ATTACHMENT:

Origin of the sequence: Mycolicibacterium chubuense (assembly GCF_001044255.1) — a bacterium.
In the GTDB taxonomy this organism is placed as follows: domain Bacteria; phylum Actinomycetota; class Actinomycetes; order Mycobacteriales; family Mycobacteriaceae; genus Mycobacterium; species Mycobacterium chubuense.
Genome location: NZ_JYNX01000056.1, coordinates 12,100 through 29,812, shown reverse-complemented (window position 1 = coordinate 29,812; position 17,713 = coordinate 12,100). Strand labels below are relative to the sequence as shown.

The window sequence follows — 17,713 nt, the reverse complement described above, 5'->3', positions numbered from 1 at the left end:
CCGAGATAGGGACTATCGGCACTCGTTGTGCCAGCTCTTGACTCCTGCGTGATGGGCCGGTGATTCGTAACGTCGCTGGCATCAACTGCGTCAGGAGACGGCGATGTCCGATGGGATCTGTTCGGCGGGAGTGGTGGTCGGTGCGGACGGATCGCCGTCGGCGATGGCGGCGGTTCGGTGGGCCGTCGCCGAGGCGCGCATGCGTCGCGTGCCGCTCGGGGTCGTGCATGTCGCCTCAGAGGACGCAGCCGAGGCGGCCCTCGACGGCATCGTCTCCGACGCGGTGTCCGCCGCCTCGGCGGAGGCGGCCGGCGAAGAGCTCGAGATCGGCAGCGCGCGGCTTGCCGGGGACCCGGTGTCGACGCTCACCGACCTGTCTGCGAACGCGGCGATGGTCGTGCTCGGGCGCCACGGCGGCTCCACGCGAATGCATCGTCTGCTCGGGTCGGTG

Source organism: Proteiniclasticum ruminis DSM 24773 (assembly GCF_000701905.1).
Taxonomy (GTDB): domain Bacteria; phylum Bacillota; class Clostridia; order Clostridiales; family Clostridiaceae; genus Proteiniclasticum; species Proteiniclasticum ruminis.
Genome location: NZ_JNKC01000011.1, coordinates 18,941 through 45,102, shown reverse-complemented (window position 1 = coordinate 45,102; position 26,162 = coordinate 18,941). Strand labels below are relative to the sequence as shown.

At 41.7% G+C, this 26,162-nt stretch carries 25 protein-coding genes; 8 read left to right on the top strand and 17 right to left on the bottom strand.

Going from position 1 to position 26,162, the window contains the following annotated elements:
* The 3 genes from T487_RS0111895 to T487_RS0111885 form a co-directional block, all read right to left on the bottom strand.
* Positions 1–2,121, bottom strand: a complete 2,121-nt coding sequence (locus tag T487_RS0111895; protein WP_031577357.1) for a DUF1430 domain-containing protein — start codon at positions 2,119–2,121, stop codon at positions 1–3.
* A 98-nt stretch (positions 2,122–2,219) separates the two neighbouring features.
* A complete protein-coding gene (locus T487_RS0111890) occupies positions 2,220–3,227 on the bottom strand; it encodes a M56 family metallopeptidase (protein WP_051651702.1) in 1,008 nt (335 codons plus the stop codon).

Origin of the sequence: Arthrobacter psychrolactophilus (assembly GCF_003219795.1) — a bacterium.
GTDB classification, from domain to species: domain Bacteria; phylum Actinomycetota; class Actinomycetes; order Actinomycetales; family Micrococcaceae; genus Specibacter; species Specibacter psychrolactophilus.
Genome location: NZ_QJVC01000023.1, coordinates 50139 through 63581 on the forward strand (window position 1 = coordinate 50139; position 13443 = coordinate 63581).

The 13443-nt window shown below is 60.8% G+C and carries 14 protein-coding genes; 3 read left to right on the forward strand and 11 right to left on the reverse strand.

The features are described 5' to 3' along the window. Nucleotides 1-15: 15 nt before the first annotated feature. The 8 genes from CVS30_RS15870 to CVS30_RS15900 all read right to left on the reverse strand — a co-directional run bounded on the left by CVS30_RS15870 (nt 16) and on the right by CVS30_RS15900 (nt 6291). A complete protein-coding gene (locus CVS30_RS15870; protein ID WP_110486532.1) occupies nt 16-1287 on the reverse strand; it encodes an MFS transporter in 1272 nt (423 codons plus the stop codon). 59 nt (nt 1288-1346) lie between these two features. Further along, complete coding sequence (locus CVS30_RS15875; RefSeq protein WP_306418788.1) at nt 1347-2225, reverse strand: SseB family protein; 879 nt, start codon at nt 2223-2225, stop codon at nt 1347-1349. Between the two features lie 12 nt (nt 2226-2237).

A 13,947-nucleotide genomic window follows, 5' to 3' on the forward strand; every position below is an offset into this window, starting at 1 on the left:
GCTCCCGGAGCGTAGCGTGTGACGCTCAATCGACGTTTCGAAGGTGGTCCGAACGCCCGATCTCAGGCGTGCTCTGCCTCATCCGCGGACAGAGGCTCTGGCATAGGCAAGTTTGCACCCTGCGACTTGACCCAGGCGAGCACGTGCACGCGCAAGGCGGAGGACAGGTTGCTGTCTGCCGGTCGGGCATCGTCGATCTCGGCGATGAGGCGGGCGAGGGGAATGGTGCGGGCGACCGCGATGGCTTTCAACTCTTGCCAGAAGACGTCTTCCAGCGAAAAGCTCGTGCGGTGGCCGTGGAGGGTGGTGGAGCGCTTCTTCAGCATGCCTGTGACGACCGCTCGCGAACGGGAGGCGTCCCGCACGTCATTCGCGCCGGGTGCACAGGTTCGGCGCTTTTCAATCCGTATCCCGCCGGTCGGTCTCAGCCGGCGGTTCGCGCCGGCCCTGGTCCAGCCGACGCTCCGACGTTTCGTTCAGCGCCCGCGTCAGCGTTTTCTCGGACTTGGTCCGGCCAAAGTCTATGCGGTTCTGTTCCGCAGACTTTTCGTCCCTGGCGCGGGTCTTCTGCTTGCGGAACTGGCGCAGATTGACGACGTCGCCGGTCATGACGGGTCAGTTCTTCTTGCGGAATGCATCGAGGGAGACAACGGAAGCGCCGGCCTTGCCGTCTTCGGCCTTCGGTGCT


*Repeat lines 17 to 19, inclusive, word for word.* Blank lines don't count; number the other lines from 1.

Genome location: NZ_QJVC01000023.1, coordinates 50139 through 63581 on the forward strand (window position 1 = coordinate 50139; position 13443 = coordinate 63581).

The 13443-nt window shown below is 60.8% G+C and carries 14 protein-coding genes; 3 read left to right on the forward strand and 11 right to left on the reverse strand.

The features are described 5' to 3' along the window. Nucleotides 1-15: 15 nt before the first annotated feature. The 8 genes from CVS30_RS15870 to CVS30_RS15900 all read right to left on the reverse strand — a co-directional run bounded on the left by CVS30_RS15870 (nt 16) and on the right by CVS30_RS15900 (nt 6291). A complete protein-coding gene (locus CVS30_RS15870; protein ID WP_110486532.1) occupies nt 16-1287 on the reverse strand; it encodes an MFS transporter in 1272 nt (423 codons plus the stop codon). 59 nt (nt 1288-1346) lie between these two features. Further along, complete coding sequence (locus CVS30_RS15875; RefSeq protein WP_306418788.1) at nt 1347-2225, reverse strand: SseB family protein; 879 nt, start codon at nt 2223-2225, stop codon at nt 1347-1349. Between the two features lie 12 nt (nt 2226-2237).